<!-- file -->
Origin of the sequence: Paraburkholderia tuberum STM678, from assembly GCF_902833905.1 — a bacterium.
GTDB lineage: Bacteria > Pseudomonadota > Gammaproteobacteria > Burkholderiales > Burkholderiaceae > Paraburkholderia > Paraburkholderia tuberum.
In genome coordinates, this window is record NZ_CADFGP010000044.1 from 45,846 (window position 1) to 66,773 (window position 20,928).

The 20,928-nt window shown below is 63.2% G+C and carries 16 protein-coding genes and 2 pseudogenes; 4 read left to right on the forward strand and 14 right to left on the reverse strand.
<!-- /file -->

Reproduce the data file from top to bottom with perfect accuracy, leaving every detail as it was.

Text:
Origin of the sequence: Paraburkholderia tuberum STM678, from assembly GCF_902833905.1 — a bacterium.
GTDB lineage: Bacteria > Pseudomonadota > Gammaproteobacteria > Burkholderiales > Burkholderiaceae > Paraburkholderia > Paraburkholderia tuberum.
In genome coordinates, this window is record NZ_CADFGP010000044.1 from 45,846 (window position 1) to 66,773 (window position 20,928).

The 20,928-nt window shown below is 63.2% G+C and carries 16 protein-coding genes and 2 pseudogenes; 4 read left to right on the forward strand and 14 right to left on the reverse strand.